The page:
More peo­ple have climbed Mt. Ever­est than have high­pointed ev­ery state in the U.S. But does that mean it’s re­ally hard or re­ally crazy—or both?

Backpacker - - Contents - BY LOREN MOONEY

It’s easy to dis­miss the pur­suit of state high­points as a silly ob­ses­sion for list­keep­ers—un­til you get hooked. By Loren Mooney

PULL OVER,” I said. We were headed down a two-lane high­way south of Timm’s Hill County Park, through the thick green woods of north-cen­tral Wis­con­sin. This was sup­posed to be a laid-back week, hit­ting four easy state high­points: Ea­gle Moun­tain (Min­nesota, 2,301 feet), Mt. Ar­von (Michi­gan, 1,979 feet), Timms Hill (Wis­con­sin, 1,951 feet), and Hawk­eye Point (Iowa, 1,670 feet). In be­tween, we’d use the ex­tra days to hike the Bound­ary Wa­ters’ forests, ex­plore the cliffs and beaches of the Apos­tle Is­lands, and wan­der the dunes and pan­caked sand­stone cliffs of Pic­tured Rocks Na­tional Lakeshore. It was just af­ter La­bor Day week­end—no crowds, clear skies, sum­mer heat sub­sid­ing. It was a good plan: We’d pace our­selves and see the area’s most renowned wild places.

In­stead, af­ter tag­ging Timms Hill—with nearly a thou­sand miles of driv­ing and two other high­points be­hind us and three days to go—I had a new idea. It did not in­clude the Bound­ary Wa­ters.

Au­dra steered our rented Chevy sub­com­pact into the gravel lot next to an old train de­pot, tires crunch­ing to a stop. I called up Google Maps on my phone and reached into the door pocket for our well-worn copy of Don Holmes’s High­points of the United States, its lam­i­nated cover peel­ing. I thumbed to the U.S. map in the front of the book, then typed “White Butte, ND” on my phone.

“Oh, no. That’s in­sane,” Au­dra said in an ac­cusatory tone that couldn’t quite hide a tinge of ex­cite­ment.

I con­tin­ued to punch in the new route and made my case. “If we drive to Min­neapo­lis now, then leave by six to­mor­row morn­ing,” I said, “we can be at the White Butte sum­mit by early af­ter­noon.” Then, we’d fin­ish a marathon push to Rapid City, South Dakota. The fol­low­ing day we’d snag Black Elk Peak (South Dakota, 7,242 feet), then hit Hawk­eye Point on the way back to the Min­neapo­lis air­port. “We should have an hour or so to spare be­fore our flight,” I said. “Hope­fully.”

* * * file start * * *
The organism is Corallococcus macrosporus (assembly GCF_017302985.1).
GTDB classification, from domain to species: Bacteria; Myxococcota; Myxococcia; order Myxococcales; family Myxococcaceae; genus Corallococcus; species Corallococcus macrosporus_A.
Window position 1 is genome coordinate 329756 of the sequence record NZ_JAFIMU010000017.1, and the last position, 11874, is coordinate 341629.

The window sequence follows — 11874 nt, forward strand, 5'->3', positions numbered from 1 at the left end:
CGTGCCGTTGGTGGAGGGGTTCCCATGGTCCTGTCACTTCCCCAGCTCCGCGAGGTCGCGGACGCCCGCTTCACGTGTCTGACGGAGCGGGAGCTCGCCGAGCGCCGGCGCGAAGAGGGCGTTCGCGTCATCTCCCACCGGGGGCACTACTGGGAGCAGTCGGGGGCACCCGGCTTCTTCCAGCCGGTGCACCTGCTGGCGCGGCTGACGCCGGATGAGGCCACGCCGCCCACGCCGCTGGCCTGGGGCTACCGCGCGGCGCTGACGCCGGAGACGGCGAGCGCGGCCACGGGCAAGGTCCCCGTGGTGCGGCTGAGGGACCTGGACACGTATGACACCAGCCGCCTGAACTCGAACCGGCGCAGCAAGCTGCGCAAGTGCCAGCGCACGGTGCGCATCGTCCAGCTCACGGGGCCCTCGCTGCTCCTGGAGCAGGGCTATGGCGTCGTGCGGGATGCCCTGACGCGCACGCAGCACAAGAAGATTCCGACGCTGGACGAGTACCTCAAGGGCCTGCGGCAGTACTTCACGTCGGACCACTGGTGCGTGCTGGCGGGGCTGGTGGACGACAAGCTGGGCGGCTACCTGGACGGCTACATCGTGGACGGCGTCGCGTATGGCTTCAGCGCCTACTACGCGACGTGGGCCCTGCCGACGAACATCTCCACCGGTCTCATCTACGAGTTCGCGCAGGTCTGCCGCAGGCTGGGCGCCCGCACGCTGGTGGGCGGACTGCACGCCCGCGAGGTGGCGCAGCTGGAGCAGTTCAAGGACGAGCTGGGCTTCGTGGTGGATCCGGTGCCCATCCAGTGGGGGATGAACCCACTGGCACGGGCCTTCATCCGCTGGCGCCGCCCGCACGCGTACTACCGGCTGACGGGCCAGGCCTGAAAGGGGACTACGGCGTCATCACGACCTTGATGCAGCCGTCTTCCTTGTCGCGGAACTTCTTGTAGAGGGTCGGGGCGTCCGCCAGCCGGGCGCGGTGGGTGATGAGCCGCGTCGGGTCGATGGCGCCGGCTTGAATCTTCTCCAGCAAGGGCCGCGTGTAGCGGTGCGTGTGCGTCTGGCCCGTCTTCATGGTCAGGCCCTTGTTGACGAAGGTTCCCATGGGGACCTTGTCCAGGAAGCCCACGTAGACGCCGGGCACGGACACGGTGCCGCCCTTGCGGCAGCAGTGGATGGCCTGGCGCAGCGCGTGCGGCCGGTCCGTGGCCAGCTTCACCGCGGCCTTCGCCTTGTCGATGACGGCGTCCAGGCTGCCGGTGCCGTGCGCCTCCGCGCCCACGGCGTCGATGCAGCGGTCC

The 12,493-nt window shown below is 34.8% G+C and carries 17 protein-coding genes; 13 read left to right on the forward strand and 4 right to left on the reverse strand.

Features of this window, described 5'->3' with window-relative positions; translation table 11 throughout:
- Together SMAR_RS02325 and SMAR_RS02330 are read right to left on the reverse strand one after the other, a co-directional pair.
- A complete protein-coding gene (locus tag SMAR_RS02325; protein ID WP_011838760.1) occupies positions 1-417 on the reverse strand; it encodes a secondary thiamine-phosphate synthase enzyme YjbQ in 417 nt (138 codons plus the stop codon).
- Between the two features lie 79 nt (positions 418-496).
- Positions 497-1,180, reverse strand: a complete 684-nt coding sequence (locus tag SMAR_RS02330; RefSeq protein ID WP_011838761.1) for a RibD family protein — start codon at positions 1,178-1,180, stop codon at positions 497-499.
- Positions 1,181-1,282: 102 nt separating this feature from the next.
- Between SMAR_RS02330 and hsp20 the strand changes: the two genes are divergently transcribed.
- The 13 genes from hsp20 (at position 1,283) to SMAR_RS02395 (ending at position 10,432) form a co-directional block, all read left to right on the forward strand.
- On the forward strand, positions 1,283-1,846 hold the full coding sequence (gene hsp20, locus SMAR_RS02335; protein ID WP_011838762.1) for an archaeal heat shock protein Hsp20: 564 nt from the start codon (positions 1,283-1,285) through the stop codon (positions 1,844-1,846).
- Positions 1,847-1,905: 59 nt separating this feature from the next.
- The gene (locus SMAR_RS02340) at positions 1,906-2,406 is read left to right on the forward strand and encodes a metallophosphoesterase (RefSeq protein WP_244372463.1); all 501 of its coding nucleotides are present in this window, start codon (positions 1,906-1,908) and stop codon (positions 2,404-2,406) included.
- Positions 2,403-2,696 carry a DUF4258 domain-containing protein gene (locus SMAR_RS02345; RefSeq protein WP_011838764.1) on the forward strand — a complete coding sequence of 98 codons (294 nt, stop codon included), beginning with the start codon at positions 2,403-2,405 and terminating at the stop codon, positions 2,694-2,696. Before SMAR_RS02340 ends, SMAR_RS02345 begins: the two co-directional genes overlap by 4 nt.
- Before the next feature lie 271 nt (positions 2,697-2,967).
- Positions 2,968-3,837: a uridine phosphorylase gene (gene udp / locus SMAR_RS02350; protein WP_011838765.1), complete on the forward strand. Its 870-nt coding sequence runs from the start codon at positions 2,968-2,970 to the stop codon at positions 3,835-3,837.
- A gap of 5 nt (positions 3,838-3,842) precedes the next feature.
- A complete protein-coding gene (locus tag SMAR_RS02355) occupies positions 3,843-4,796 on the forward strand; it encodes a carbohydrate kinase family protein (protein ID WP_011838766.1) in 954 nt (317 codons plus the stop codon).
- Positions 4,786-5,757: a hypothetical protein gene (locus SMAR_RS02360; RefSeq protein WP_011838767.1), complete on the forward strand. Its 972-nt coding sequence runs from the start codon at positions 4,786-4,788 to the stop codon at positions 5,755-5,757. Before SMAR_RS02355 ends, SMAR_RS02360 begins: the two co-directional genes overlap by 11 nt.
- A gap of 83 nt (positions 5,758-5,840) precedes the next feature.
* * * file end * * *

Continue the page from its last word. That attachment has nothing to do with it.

Yes, it would mean we’d pack our “laid-back” va­ca­tion with an ex­tra 20 hours and 1,200 miles of driv­ing. It would mean for­go­ing the Bound­ary Wa­ters. It would mean trad­ing the Apos­tle Is­lands for a 1-mile hike to a non­de­script butte on pri­vate land.

But it would also mean check­ing off two more state high­points.

Had it re­ally come to this? Au­dra put the Chevy in gear.

HIGHPOINTING. Talk to most peo­ple who call them­selves high­point­ers, and they’ll tell you about the mo­ment they com­mit­ted to the goal, per­haps the peak that got them hooked. Not me. I don’t have a sin­gle mo­ment. If any­thing, I thought the idea was pretty dumb when I first en­coun­tered it. Nine­teen years ago, I stum­bled upon a copy of High­points of the United States on the “free ta­ble” at the short-lived out­door mag­a­zine where I worked.

I flipped through the pages and learned I had sum­mited ex­actly one— Wash­ing­ton’s 14,410-foot Mt. Rainier—the year be­fore on a guided trip. I also learned that the high­point of Alabama, where I grew up, is 2,407-foot Cheaha

Moun­tain, and that you can drive right up to the restau­rant and ob­ser­va­tion tower at the sum­mit.

Fairly quickly, I re­al­ized that half of the state high­points are, like Alabama’s, not climbs at all, or even hikes: They are bumps and hills that can be ac­cessed by roads all the way to the sum­mit park­ing lot. Delaware’s high­point, I read, was 448foot Ebright Az­imuth, an in­dis­tin­guish­able swell on a sub­ur­ban street cor­ner north of Wilm­ing­ton. I guess that’s why they’re called high­points and not sum­mits.

Of course, some are sum­mits, and re­quire great ef­fort or tech­ni­cal skill or both. As a week­end ad­ven­turer and bud­ding moun­taineer, I had al­ready pen­ciled some of these clas­sics on my bucket list, like Mt. Hood

(Ore­gon, 11,240 feet). But Cheaha Moun­tain? Ebright Az­imuth? Pur­su­ing them seemed the very def­i­ni­tion of inane. The lo­ca­tions on this list are de­ter­mined by ar­bi­trary state lines. In the rules of this game, stand­ing on the cor­ner of some­one’s man­i­cured yard shares equal sta­tus with stand­ing on the sum­mit of De­nali (Alaska, 20,310 feet).

Still, it was fun trivia, so I brought the book home. And I sup­pose it’s telling that in the per­sonal log ap­pendix, in writ­ing so mea­sured that to­day I don’t quite rec­og­nize it as my own, I wrote “6/17/99” next to Wash­ing­ton, Mt. Rainier, be­fore putting the book on my shelf, where it sat un­touched for years.

THE BOOK DREW Au­dra’s at­ten­tion like a mag­net. We’d only been dat­ing a short time when she picked it up. As a nat­u­ral ob­ses­sive who isn’t happy un­less she has a goal—a marathon, an Iron­man, ba­si­cally any­thing that re­quires plan­ning and dili­gent check­ing-off of mile­stones—she was fas­ci­nated by the list.

By then I had hiked a few more peaks that in­ci­den­tally were also high­points: Mt. Marcy (New York, 5,344 feet) and Mt. Mans­field (Ver­mont, 4,393 feet). They were easy week­end trips from my home in New York City—and were ac­tual

Over the next few years, Au­dra found ways to sneak two more high­points into our plans while we were do­ing other things.

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